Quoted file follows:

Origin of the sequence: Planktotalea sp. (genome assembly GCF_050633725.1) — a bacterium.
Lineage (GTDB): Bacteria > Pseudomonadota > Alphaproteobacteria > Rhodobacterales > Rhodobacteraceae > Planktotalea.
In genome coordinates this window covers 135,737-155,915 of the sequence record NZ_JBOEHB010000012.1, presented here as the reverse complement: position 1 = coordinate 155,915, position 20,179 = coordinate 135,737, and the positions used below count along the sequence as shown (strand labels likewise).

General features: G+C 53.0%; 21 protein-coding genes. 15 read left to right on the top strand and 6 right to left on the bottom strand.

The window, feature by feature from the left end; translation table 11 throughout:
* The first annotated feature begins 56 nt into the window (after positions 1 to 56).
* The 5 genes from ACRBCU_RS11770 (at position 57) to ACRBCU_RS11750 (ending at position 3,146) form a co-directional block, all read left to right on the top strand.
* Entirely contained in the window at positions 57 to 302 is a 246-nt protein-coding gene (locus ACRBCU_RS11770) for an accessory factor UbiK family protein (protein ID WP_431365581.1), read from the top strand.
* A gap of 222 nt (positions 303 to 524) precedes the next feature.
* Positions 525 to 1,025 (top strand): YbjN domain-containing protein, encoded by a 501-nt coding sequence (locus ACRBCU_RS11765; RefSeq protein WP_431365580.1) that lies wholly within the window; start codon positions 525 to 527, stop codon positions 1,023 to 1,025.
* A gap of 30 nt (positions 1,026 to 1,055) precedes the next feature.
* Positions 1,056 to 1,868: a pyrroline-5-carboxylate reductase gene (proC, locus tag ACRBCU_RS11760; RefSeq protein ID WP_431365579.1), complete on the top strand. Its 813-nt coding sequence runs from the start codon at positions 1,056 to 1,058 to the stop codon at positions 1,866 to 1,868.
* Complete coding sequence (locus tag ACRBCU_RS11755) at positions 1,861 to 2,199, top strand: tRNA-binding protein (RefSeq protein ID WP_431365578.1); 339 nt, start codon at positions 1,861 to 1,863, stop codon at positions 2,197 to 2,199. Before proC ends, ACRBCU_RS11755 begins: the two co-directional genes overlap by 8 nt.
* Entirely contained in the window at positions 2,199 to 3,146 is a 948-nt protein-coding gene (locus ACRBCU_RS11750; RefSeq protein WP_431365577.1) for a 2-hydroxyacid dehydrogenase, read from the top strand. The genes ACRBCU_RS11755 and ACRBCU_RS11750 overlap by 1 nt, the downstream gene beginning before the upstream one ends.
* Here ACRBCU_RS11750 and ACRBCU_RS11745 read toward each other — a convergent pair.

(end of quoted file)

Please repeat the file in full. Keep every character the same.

Origin of the sequence: Planktotalea sp. (genome assembly GCF_050633725.1) — a bacterium.
Lineage (GTDB): Bacteria > Pseudomonadota > Alphaproteobacteria > Rhodobacterales > Rhodobacteraceae > Planktotalea.
In genome coordinates this window covers 135,737-155,915 of the sequence record NZ_JBOEHB010000012.1, presented here as the reverse complement: position 1 = coordinate 155,915, position 20,179 = coordinate 135,737, and the positions used below count along the sequence as shown (strand labels likewise).

General features: G+C 53.0%; 21 protein-coding genes. 15 read left to right on the top strand and 6 right to left on the bottom strand.

The window, feature by feature from the left end; translation table 11 throughout:
* The first annotated feature begins 56 nt into the window (after positions 1 to 56).
* The 5 genes from ACRBCU_RS11770 (at position 57) to ACRBCU_RS11750 (ending at position 3,146) form a co-directional block, all read left to right on the top strand.
* Entirely contained in the window at positions 57 to 302 is a 246-nt protein-coding gene (locus ACRBCU_RS11770) for an accessory factor UbiK family protein (protein ID WP_431365581.1), read from the top strand.
* A gap of 222 nt (positions 303 to 524) precedes the next feature.
* Positions 525 to 1,025 (top strand): YbjN domain-containing protein, encoded by a 501-nt coding sequence (locus ACRBCU_RS11765; RefSeq protein WP_431365580.1) that lies wholly within the window; start codon positions 525 to 527, stop codon positions 1,023 to 1,025.
* A gap of 30 nt (positions 1,026 to 1,055) precedes the next feature.
* Positions 1,056 to 1,868: a pyrroline-5-carboxylate reductase gene (proC, locus tag ACRBCU_RS11760; RefSeq protein ID WP_431365579.1), complete on the top strand. Its 813-nt coding sequence runs from the start codon at positions 1,056 to 1,058 to the stop codon at positions 1,866 to 1,868.
* Complete coding sequence (locus tag ACRBCU_RS11755) at positions 1,861 to 2,199, top strand: tRNA-binding protein (RefSeq protein ID WP_431365578.1); 339 nt, start codon at positions 1,861 to 1,863, stop codon at positions 2,197 to 2,199. Before proC ends, ACRBCU_RS11755 begins: the two co-directional genes overlap by 8 nt.
* Entirely contained in the window at positions 2,199 to 3,146 is a 948-nt protein-coding gene (locus ACRBCU_RS11750; RefSeq protein WP_431365577.1) for a 2-hydroxyacid dehydrogenase, read from the top strand. The genes ACRBCU_RS11755 and ACRBCU_RS11750 overlap by 1 nt, the downstream gene beginning before the upstream one ends.
* Here ACRBCU_RS11750 and ACRBCU_RS11745 read toward each other — a convergent pair.